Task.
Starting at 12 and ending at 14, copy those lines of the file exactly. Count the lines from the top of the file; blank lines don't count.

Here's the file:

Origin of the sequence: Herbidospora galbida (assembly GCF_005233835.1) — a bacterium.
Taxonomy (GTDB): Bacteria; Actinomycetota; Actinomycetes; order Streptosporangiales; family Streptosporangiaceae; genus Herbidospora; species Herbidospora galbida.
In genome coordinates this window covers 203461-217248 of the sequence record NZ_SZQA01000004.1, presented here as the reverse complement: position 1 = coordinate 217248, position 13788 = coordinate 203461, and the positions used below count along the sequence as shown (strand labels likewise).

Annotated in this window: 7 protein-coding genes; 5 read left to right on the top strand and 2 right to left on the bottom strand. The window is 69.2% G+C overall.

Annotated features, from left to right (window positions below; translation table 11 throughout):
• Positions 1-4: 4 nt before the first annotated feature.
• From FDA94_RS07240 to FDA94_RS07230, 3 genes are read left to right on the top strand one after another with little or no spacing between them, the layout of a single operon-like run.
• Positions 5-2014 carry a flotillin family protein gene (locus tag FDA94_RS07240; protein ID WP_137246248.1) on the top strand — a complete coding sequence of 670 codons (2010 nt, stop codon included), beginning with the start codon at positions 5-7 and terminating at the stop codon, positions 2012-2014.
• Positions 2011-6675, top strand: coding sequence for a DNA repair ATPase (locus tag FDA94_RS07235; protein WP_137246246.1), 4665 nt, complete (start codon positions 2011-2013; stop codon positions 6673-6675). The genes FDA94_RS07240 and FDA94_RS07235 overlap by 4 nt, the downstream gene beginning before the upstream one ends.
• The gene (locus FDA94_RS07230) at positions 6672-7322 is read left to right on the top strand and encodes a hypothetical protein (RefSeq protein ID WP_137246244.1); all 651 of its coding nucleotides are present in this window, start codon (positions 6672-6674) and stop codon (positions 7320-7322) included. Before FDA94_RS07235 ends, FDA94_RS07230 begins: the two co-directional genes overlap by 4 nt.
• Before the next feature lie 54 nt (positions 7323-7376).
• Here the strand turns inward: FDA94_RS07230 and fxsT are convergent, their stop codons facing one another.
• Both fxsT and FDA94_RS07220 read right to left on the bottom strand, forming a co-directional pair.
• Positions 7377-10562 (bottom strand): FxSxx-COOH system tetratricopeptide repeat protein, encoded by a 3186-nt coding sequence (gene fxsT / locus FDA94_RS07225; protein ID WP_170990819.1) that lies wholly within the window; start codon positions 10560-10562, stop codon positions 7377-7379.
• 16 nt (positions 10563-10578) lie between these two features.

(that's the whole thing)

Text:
• Here the strand turns inward: FDA94_RS07230 and fxsT are convergent, their stop codons facing one another.
• Both fxsT and FDA94_RS07220 read right to left on the bottom strand, forming a co-directional pair.
• Positions 7377-10562 (bottom strand): FxSxx-COOH system tetratricopeptide repeat protein, encoded by a 3186-nt coding sequence (gene fxsT / locus FDA94_RS07225; protein ID WP_170990819.1) that lies wholly within the window; start codon positions 10560-10562, stop codon positions 7377-7379.